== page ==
Sergio Romano
    Sergio is one of Italy’s leading stage actors trained at the Scuole d’Arte Dramatica in Milan, and is best-known in Italy for his award-winning performances in Hamlet (1994) and as Iago (2001) for Teatro Il Rossetti in Trieste. In 2000 he appeared in Suspect Culture’s The Golden Ass (Tron). Other theatre work includes La Moscheta, I Due Gemelli Veneziani and Questa Sera Si Recita A Soggetodirected by M.Castri. Films include La Vita Altrui and Da Zero a Dieci and La Terza Stella.
    Ian Scott
    Ian has created set and lighting designs for Suspect Culture since 1996. He has worked with Graeae, 7:84, Abbey Theatre Dublin, Royal National Theatre, Citizens’ Theatre, LIFT, Paines Plough, Sphinx, David Glass Ensemble, Opera Circus and Blast Theory, as well as for environmental design projects. He recently designed the Ice Rink at Somerset House, the new party area at Madame Tussaud’s and the Unknown Amazon exhibition at the British Museum.

The Board

  • David Williams (Chair)
    David is Chief Executive of the Kings and Theatre Royal Glasgow; The Ambassador Theatre Group manages both. David sits on two other Boards: Glasgow Grows Audiences, the new audience development agency for Glasgow; and Market, a contemporary art gallery in Dennistoun.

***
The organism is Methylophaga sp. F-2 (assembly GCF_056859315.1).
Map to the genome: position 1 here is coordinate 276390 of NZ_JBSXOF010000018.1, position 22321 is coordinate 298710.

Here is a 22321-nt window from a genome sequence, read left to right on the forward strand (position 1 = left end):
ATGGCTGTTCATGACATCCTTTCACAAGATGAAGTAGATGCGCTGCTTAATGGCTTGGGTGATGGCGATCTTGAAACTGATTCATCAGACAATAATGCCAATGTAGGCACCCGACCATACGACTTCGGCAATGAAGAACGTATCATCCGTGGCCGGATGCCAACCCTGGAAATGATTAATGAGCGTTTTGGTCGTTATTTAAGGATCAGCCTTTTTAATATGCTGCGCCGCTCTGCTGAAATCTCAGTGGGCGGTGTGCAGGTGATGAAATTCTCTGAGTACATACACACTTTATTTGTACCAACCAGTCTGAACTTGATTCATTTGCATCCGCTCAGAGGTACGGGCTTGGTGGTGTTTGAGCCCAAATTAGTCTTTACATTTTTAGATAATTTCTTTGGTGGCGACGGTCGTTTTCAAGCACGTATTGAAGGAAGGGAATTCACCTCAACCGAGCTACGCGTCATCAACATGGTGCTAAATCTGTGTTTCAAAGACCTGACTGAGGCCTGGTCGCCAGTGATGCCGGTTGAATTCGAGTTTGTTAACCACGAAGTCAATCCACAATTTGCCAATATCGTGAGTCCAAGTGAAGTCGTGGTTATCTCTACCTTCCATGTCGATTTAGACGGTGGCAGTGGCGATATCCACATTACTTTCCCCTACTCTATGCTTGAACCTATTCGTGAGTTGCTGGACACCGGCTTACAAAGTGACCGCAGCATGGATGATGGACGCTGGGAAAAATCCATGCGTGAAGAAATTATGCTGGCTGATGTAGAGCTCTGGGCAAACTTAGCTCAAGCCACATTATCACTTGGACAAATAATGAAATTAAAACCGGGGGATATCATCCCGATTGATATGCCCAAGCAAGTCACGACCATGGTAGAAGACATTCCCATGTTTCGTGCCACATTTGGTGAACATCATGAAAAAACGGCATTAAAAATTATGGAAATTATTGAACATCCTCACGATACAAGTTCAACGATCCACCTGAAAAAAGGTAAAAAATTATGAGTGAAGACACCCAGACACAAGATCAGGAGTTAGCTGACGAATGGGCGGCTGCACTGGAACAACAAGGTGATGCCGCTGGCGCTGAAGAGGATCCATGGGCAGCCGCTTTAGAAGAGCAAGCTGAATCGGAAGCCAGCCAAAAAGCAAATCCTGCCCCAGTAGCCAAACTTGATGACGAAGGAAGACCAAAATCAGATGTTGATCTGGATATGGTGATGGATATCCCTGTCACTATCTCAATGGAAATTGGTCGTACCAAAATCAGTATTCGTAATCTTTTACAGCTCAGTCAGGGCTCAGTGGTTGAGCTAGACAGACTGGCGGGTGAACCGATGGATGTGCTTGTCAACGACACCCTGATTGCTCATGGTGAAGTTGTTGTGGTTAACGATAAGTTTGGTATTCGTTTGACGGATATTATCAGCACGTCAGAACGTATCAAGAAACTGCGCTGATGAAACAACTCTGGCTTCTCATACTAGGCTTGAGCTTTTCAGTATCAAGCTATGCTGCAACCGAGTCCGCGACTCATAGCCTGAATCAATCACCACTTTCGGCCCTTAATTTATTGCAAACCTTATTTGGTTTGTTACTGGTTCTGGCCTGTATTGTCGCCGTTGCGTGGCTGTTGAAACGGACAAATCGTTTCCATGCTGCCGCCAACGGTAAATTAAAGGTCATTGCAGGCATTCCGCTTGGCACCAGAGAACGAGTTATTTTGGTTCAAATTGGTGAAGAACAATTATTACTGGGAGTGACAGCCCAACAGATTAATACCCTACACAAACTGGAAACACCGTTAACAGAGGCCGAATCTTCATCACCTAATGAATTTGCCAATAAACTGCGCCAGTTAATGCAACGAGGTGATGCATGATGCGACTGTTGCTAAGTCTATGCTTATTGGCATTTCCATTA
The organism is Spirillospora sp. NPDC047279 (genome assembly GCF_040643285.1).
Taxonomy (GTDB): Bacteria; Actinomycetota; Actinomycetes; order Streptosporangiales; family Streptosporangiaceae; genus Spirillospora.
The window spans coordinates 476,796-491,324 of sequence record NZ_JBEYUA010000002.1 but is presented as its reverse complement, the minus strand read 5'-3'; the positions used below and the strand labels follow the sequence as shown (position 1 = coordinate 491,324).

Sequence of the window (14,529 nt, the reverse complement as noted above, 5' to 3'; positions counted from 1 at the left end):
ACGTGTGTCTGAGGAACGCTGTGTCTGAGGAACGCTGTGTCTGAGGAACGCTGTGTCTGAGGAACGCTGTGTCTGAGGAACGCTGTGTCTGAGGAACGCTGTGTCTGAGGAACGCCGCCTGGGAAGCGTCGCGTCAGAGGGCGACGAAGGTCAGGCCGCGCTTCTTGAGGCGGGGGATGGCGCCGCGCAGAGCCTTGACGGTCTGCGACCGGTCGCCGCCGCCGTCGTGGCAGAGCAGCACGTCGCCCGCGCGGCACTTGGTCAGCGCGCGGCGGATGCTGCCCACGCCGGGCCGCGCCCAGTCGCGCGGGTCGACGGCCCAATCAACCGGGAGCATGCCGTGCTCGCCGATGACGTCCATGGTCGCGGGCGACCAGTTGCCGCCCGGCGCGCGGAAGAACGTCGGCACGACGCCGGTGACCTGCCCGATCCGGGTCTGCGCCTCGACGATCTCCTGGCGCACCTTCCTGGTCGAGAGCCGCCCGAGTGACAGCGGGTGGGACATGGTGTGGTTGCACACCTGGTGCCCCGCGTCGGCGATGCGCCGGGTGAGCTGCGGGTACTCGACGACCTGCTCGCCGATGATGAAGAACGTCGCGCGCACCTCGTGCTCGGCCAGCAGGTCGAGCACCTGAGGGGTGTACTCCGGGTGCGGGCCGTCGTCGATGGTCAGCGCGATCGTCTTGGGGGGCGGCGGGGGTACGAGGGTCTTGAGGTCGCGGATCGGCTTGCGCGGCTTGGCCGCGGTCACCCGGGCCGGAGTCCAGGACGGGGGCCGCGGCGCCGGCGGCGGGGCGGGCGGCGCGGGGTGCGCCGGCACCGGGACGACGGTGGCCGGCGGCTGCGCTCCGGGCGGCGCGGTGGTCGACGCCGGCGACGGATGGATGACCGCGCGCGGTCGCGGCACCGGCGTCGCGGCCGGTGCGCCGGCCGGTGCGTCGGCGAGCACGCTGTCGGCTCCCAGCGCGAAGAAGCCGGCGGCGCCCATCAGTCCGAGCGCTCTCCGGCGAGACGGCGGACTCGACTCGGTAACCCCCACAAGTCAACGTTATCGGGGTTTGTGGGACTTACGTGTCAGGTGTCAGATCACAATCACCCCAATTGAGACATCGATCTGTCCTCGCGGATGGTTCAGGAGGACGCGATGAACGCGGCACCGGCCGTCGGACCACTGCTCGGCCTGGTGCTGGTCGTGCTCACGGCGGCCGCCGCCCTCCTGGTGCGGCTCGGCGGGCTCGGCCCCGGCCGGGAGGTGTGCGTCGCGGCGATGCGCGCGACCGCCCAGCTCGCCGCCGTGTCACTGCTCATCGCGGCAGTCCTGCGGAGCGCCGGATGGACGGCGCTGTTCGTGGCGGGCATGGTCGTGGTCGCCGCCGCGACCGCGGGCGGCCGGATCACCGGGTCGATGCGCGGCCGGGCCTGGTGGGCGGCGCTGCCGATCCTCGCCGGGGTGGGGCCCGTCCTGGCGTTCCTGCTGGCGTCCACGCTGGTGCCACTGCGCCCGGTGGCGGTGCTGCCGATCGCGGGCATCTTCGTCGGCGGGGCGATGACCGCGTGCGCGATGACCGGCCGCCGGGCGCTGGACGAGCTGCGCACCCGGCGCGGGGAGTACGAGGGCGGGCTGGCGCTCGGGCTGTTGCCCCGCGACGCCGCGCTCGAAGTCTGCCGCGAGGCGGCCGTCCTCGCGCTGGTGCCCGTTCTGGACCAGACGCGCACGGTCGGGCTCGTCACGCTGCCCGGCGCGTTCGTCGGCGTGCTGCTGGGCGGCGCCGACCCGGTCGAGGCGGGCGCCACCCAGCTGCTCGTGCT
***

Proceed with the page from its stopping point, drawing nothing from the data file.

Hugh Hodgart
    Hugh is Course Leader and Head of Acting at RSAMD, Glasgow. He was Associate Director for TAG Theatre at the Citizens Theatre, Glasgow, before serving as Associate Director at the Royal Lyceum Theatre, Edinburgh for nine years. He has directed a wide range of plays, both classic and contemporary, and has also lectured and conducted workshops in several countries including France, Germany, Spain, Poland, Switzerland and the former USSR.
  • Jeni Iannetta
    Jeni is Director of Communications at Dundee Contemporary Arts.
  • Jack Queen
    Jack joined the board of Suspect Culture in 2003. He spent most of his career in banking, particularly with the Clydesdale Bank, for whom he worked as Head of Planning from 1987 – 1990, and as General Manager from 1990 – 1997. He enjoys golf and sailing, and is an Associate of the Chartered Institute of Bankers, and a Fellow of the Chartered Institute of Bankers in Scotland.
  • Iain Reekie
    Queen Margaret University College, Edinburgh.
  • Seona Reid
    Seona has been Director of the Glasgow School of Art since 1999. Prior to that she was Director of the Scottish Arts council for 9 years; Assistant Director (Strategy and Regional Development) of Greater London Arts; Director of Shape; Head of Press and Publicity for Ballet Rambert and for Northern Dance Theatre; Business Manager of Lincoln Theatre Royal and a freelance arts consultant working with the Arts Council of Great Britain and the London Contemporary Dance Trust.


Suspect Culture was founded at Bristol University in the early 1990s by Graham Eatough, David Greig and Nick Powell.

Their idea was to develop a style that would combine the best traditions of British and European theatre, working with text but giving equal weight to visual and musical elements. This has remained a core approach within the company ever since.